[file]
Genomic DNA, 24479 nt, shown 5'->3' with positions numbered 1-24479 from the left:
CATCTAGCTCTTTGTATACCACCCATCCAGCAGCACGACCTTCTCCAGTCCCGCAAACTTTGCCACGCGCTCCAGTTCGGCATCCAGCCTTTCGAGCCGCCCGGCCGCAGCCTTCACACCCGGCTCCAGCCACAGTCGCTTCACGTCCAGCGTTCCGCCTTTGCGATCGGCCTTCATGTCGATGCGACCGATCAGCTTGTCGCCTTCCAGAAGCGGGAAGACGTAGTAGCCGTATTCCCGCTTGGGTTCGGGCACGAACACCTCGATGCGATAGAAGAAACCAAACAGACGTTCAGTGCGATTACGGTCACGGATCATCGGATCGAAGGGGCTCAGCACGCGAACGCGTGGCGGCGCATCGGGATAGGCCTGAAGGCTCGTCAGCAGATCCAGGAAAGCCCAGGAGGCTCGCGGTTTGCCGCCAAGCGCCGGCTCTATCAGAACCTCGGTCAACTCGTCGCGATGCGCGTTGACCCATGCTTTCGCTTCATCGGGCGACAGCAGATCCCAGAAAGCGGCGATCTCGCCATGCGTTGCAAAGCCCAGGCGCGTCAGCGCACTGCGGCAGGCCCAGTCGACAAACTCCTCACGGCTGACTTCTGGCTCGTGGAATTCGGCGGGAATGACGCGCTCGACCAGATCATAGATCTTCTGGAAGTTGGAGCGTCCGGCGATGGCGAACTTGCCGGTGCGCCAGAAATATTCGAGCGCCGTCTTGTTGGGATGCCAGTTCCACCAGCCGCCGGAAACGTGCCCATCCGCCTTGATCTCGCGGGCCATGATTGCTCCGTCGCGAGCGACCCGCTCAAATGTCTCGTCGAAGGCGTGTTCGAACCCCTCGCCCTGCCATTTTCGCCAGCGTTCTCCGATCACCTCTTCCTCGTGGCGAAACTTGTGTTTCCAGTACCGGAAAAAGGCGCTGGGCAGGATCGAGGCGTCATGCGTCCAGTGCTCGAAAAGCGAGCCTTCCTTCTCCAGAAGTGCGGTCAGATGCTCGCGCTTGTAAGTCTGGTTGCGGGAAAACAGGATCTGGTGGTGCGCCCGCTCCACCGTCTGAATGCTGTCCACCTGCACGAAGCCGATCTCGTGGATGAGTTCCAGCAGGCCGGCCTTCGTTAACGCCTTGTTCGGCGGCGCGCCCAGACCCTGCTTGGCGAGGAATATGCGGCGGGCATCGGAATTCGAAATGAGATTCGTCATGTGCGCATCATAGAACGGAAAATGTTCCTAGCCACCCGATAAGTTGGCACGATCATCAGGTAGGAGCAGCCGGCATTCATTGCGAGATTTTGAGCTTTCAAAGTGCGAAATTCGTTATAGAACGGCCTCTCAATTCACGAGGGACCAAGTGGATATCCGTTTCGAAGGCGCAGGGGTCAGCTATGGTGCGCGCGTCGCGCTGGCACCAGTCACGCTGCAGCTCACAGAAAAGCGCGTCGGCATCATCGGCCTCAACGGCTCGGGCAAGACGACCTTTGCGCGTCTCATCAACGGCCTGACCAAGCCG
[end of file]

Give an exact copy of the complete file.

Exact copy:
Genomic DNA, 24479 nt, shown 5'->3' with positions numbered 1-24479 from the left:
CATCTAGCTCTTTGTATACCACCCATCCAGCAGCACGACCTTCTCCAGTCCCGCAAACTTTGCCACGCGCTCCAGTTCGGCATCCAGCCTTTCGAGCCGCCCGGCCGCAGCCTTCACACCCGGCTCCAGCCACAGTCGCTTCACGTCCAGCGTTCCGCCTTTGCGATCGGCCTTCATGTCGATGCGACCGATCAGCTTGTCGCCTTCCAGAAGCGGGAAGACGTAGTAGCCGTATTCCCGCTTGGGTTCGGGCACGAACACCTCGATGCGATAGAAGAAACCAAACAGACGTTCAGTGCGATTACGGTCACGGATCATCGGATCGAAGGGGCTCAGCACGCGAACGCGTGGCGGCGCATCGGGATAGGCCTGAAGGCTCGTCAGCAGATCCAGGAAAGCCCAGGAGGCTCGCGGTTTGCCGCCAAGCGCCGGCTCTATCAGAACCTCGGTCAACTCGTCGCGATGCGCGTTGACCCATGCTTTCGCTTCATCGGGCGACAGCAGATCCCAGAAAGCGGCGATCTCGCCATGCGTTGCAAAGCCCAGGCGCGTCAGCGCACTGCGGCAGGCCCAGTCGACAAACTCCTCACGGCTGACTTCTGGCTCGTGGAATTCGGCGGGAATGACGCGCTCGACCAGATCATAGATCTTCTGGAAGTTGGAGCGTCCGGCGATGGCGAACTTGCCGGTGCGCCAGAAATATTCGAGCGCCGTCTTGTTGGGATGCCAGTTCCACCAGCCGCCGGAAACGTGCCCATCCGCCTTGATCTCGCGGGCCATGATTGCTCCGTCGCGAGCGACCCGCTCAAATGTCTCGTCGAAGGCGTGTTCGAACCCCTCGCCCTGCCATTTTCGCCAGCGTTCTCCGATCACCTCTTCCTCGTGGCGAAACTTGTGTTTCCAGTACCGGAAAAAGGCGCTGGGCAGGATCGAGGCGTCATGCGTCCAGTGCTCGAAAAGCGAGCCTTCCTTCTCCAGAAGTGCGGTCAGATGCTCGCGCTTGTAAGTCTGGTTGCGGGAAAACAGGATCTGGTGGTGCGCCCGCTCCACCGTCTGAATGCTGTCCACCTGCACGAAGCCGATCTCGTGGATGAGTTCCAGCAGGCCGGCCTTCGTTAACGCCTTGTTCGGCGGCGCGCCCAGACCCTGCTTGGCGAGGAATATGCGGCGGGCATCGGAATTCGAAATGAGATTCGTCATGTGCGCATCATAGAACGGAAAATGTTCCTAGCCACCCGATAAGTTGGCACGATCATCAGGTAGGAGCAGCCGGCATTCATTGCGAGATTTTGAGCTTTCAAAGTGCGAAATTCGTTATAGAACGGCCTCTCAATTCACGAGGGACCAAGTGGATATCCGTTTCGAAGGCGCAGGGGTCAGCTATGGTGCGCGCGTCGCGCTGGCACCAGTCACGCTGCAGCTCACAGAAAAGCGCGTCGGCATCATCGGCCTCAACGGCTCGGGCAAGACGACCTTTGCGCGTCTCATCAACGGCCTGACCAAGCCG